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The Get-away

By MARY HEATON VORSE Author of "A Child's Heart," "The Highest Power," etc.

Illustrations by Everett Shinn

IN the first place, I want it clearly understood that this story is no burlesque, but a straight record of fact. Indeed, I am almost afraid to write it, since the generation in which we live is as yet so wrongminded that instead of extending sympathy to Paul Brockway, as it should, it may be inclined to laugh at him. But there is more than one young man walking about upon two legs to-day who has shared Paul's fate; many a young man who reads this will feel the blush of hot shame mounting to his face as he remembers ignominious get-aways that he himself has been forced to make, awful palpitating moments when, torn with embarrassment, chivalry, and false modesty, he has been forced into positions like Paul's.

This is frankly a story with a message; far from being written with levity, this is propaganda. I say it openly, I am not serving you a sugar-coated pill; so when you read the sad story of Paul Brockway, pause and think. Face boldly the conditions of life which actually confront us, and which, because of the European War, are going to grow steadily worse and worse, and then set briskly about creating a public opinion by which men may meet circumstances of this kind with the grace and dignity of self-approval with which women may meet them. Talk about a double standard of morality! Here's a double standard with a vengeance. When it is all right and decent for women, why it is made so fiendish, so soul-searing, so ignominious, and so low-down for men, I can't tell you. It is, and it ought not to be-not with the world as it is.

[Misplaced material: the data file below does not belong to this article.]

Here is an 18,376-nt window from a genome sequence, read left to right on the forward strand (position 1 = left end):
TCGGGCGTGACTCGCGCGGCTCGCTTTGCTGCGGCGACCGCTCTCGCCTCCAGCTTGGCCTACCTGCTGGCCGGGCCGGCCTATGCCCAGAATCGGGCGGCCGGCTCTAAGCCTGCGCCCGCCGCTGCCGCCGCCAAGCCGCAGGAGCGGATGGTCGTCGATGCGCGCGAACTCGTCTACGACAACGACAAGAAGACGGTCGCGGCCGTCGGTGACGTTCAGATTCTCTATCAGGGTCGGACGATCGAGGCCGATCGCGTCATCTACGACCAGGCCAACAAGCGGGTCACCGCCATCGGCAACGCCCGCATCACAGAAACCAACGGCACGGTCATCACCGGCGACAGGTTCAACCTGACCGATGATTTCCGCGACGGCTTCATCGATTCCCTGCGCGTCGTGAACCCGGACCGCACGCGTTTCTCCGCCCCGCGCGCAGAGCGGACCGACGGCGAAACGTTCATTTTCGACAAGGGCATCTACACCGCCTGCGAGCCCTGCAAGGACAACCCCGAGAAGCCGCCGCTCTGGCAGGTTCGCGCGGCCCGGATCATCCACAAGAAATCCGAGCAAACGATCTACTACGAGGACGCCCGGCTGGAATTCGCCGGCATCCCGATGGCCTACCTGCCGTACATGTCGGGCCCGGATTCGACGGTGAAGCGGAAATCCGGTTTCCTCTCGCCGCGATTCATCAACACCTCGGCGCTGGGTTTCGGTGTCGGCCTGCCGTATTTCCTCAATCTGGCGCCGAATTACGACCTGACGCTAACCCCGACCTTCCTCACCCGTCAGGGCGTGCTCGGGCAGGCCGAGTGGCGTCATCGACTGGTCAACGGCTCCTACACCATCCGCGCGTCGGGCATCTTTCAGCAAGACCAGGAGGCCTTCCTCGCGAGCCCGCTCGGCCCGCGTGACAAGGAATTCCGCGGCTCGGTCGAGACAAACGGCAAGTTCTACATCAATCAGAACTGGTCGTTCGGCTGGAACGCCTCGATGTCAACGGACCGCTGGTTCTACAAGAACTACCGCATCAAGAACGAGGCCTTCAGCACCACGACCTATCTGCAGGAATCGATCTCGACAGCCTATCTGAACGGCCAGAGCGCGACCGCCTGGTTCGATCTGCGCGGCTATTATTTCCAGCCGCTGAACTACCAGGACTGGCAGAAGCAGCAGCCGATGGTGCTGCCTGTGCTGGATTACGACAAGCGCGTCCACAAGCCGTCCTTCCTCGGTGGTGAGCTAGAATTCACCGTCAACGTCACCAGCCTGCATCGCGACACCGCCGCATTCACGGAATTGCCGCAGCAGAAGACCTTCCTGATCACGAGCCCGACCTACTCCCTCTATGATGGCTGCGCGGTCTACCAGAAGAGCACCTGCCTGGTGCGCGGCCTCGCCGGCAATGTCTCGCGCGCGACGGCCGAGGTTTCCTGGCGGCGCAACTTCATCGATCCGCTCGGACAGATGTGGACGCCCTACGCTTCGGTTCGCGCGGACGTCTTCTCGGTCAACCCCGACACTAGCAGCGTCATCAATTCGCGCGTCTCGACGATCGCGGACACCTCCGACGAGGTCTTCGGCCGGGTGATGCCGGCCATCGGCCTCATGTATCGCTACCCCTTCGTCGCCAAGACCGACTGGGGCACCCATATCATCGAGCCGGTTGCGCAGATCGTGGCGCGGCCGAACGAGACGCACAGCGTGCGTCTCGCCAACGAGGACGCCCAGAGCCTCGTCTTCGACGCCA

Paul's tragedy began by listening to the venomous counsels of Hemmingway, the philosopher. Hemmingway sat upon his piazza surrounded by beautiful children of his own begetting, a charming and able wife, whose eye was at once both humorous and cynical, and a philosophy that harked back from some forgotten era of the nineteenth century.

"Women," he boomed, "need to be made love to; only by making love to women can you get to know them. It's the only way for a man of intelligence to begin an acquaintance with a woman-to make love to her." A beautiful blond child perched itself on each of his capacious knees. Caressing their heads, he continued to talk convincingly a philosophy of life suited to an earlier and lessdangerous day. "Marriage," he continued, with an optimism totally unsupported by any fact, "as we now see it in its binding bourgeois phases, will shortly disappear. Men and women are too far apart. More men should know more women. Don't you agree with me, Consuela?" He appealed to that slender and deep-bosomed daughter of Neptune, Consuela Dare, Paul's betrothed. Consuela turned a smoldering eye on Hemmingway. "No," she said coldly.